Apocalypse 26: Lights at the End of the Tunnel

Posted: May 22nd, 2009 | Author: | Filed under: Apocalypse Series | Tags: , , , , , , | No Comments »

On Wednesday, I graduated from Columbia’s Business and Economics Journalism master’s program, which I’ve been blogging about a bit this year. As you might imagine, the two day Commencement was full of speeches about the value of journalism, and laden with allusions to the crisis we face now.

One surprise was that at the University-wide Commencement, Columbia President Lee Bollinger focused his address to the undergrad class primarily on the future of news, even though there are no undergraduate journalism students at the University. Bollinger seemed to be making some of the First Amendment arguments I’ve been making on this blog and elsewhere.

a crisis of journalism is a crisis of democracy. No one should assume that the institutions committed to a professional culture of journalism or scholarship can be replaced by thousands of individual, citizen-journalists, just as you cannot replace our great universities with multiple individual websites each offering specialized knowledge in an atomized way. Sometimes you need big, strong news organizations to challenge the vast powers of government, corporations and other large institutions

As I’ve been articulating similar notions, however, I have become more convinced that this idealist argument for media is unlikely to stick with the vast majority of the public.

What the public wants and needs is tangible evidence of why professional media matters. They need more hardhitting investigative reporting at precisely the moment when that kind of reporting is becoming impossible to finance. So another highlight of our Commencement cermony was when the J-school’s Commencement Speaker, Mexico’s newspaper revolutionary Alejandro Junco de la Vega, proposed his model for how to make media profitable. To paraphrase: Put down the phone and go back to basic, gumshoe-on-the-streets reporting; then cede the horse race to the Internet and become experts (his papers are partnering with academic institutions to research policy ideas and implications in a broad, sociological way). Advertisers, online or off, will never pay for this kind of Gonzo journalism, but that was Junco’s point–if you walk amongst your readers, showing them that you can identify trends in THEIR lives that they themselves cannot see or make sense of, that you can offer solutions to THEIR problems that they themselves cannot devise, if you do this in person, it is readers who will pay for content. My instinct is that this is a model for a media economy that is still mostly in print, and therefore for a developing, rather than a developed nation. I don’t know if it would work here, but I thought it was new and bold of him to suggest it. The speech, which was beautiful and intelligent on many other points, is here.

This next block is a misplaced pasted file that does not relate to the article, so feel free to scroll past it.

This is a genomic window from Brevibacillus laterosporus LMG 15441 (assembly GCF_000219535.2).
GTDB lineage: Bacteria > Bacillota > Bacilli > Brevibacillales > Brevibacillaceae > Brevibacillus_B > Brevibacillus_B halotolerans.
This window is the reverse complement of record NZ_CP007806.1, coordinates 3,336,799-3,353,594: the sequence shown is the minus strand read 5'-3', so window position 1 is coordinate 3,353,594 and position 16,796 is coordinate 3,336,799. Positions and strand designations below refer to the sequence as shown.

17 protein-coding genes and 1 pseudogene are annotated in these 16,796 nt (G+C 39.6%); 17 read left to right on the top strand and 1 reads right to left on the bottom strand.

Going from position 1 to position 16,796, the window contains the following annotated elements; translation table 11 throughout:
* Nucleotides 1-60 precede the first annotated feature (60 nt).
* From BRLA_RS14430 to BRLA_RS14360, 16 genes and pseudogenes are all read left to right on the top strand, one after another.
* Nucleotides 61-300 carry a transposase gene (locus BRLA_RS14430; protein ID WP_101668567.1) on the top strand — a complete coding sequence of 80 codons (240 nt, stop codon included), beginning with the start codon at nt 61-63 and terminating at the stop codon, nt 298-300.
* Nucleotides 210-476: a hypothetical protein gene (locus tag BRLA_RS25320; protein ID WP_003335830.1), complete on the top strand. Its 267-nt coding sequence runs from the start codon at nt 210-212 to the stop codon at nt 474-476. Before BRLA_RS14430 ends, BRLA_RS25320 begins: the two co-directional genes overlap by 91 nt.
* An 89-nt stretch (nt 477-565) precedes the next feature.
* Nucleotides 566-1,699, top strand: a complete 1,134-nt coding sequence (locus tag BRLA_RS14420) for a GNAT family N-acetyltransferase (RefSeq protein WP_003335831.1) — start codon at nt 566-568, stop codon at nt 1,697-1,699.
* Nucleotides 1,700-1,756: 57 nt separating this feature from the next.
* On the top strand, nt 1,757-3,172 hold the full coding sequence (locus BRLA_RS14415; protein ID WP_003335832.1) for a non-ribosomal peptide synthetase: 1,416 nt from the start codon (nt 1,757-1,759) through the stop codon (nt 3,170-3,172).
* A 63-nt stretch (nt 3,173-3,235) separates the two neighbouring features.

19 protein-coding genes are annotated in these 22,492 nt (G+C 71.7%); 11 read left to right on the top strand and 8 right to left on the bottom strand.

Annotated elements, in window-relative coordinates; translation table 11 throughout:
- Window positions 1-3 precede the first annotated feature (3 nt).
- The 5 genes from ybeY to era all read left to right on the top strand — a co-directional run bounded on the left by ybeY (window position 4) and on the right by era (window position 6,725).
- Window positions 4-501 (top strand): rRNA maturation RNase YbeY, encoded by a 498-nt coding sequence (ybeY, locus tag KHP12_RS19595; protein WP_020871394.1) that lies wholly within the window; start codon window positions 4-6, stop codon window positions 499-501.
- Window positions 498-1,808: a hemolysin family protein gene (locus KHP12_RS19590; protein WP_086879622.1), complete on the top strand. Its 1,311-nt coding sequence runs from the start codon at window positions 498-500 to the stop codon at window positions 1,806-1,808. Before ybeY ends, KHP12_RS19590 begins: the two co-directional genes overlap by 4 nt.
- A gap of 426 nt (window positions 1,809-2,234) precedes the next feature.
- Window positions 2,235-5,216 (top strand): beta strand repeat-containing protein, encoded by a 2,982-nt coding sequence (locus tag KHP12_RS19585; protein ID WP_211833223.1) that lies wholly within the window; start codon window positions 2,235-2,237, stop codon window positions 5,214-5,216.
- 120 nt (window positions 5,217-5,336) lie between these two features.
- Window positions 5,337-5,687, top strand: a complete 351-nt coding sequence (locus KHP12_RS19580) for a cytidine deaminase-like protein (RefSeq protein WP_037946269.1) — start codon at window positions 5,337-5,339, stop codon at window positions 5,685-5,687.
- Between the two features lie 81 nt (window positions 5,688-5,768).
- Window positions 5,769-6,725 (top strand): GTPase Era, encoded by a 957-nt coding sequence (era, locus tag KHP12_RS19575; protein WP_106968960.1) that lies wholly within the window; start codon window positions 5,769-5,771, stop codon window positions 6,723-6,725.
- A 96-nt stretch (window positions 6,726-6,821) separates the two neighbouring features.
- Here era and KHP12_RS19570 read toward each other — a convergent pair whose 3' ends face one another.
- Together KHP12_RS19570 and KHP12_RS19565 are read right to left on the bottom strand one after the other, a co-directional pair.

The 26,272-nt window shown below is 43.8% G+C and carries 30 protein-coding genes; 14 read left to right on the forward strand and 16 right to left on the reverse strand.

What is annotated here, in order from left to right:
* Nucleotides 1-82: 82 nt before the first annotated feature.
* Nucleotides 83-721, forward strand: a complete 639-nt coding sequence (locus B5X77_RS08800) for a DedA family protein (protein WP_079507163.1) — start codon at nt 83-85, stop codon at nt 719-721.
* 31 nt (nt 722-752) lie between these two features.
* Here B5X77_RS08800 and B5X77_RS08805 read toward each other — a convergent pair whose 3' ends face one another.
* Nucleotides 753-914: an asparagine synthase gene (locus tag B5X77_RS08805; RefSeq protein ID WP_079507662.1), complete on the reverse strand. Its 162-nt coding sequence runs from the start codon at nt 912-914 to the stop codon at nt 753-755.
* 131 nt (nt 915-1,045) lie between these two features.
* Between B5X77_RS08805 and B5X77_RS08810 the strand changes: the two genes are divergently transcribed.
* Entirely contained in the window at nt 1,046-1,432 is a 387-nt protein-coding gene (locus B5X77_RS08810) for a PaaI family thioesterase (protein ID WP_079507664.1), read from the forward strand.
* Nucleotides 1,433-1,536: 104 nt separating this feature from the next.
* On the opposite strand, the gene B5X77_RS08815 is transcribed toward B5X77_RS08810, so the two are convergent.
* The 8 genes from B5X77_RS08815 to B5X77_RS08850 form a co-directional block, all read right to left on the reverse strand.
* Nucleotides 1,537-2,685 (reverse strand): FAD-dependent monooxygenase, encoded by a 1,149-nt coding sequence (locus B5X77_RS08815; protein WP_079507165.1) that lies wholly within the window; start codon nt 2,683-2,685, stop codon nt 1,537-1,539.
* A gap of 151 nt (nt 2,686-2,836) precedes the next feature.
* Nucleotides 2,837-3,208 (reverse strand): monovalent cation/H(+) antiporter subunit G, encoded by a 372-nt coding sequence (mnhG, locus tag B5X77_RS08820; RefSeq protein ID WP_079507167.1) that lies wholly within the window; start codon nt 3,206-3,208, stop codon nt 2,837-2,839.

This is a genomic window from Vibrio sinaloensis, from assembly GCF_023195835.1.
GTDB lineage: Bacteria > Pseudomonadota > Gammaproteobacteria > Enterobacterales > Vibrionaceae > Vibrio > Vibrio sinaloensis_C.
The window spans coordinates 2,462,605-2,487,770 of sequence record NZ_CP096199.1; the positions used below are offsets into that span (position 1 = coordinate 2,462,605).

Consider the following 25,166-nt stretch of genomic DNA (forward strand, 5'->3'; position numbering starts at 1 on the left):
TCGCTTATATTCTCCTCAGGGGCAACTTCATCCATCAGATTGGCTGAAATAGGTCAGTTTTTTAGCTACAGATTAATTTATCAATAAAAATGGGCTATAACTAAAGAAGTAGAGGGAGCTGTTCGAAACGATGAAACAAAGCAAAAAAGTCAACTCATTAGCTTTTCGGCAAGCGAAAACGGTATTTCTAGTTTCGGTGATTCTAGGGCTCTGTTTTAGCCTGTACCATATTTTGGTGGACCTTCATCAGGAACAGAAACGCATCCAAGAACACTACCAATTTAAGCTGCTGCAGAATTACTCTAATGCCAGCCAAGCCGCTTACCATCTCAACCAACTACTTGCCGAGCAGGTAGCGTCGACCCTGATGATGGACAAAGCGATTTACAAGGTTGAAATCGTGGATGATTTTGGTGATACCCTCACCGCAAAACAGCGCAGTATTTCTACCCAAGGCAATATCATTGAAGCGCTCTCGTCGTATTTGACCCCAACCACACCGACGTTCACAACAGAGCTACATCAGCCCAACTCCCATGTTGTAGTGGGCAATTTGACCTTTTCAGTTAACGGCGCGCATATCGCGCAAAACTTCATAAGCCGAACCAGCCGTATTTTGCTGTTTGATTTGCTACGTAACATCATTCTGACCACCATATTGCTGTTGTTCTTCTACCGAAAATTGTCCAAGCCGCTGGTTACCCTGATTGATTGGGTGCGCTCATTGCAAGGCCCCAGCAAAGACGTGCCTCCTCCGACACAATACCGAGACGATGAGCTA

Our other Commencement Speaker was Talking Points Memo’s Josh Marshall, most recently of Dowd-plagiarism fame. Marshall is certainly a cause journalist but unlike other web evangelists, he did not spend his time on the stand chastising “old” media or pooh-poohing the value of professionalism. His tone–staid and respectful–suggested that the realignment has begun, with the forces of reporting marshalling against the forces of spam. Josh Marshall realizes, as do we at the J-school, that he has more in common with us than any of us does with A. Maureen Dowd or B. Gawker.

Pot and Kettle

Posted: October 9th, 2008 | Author: | Filed under: Journalism, Politics | Tags: , , | 1 Comment »

My good friend Megan and I spend a lot of time emailing one another with thoughts on Maureen Dowd’s NYTimes columns. We both generally dislike Dowd’s work, yet somehow we can’t get her off our minds. My major problem with Dowd isn’t the arguments she wants to make–I’ll agree with her, for example, when she depicts George W. Bush as simpleminded and Dick Cheney as manipulative. It’s the fact that her style of snarky satire only confirms the dangerous stereotype people have about women in power–that they are catty and clawing–the same stereotype Dowd often complains about. In general, Dowd has a tendency to mimic or come down to the level of the people she is trying to dismantle.

This weekend’s column was a perfect example. Dowd’s right that Sarah Palin is less than brilliant and that the Joe Six Packs like her for it. There is surely room for a sustained examination of why folksiness beats intellect in our politics, so much so that intelligent leaders (Bill Clinton, Rhodes Scholar comes to mind) have to play down their brains to succeed. But Maureen Dowd is hardly in a position to complain about someone speaking to the lowest common denominator. If she’s so in favor of high-minded elite discourse, why doesn’t she write some?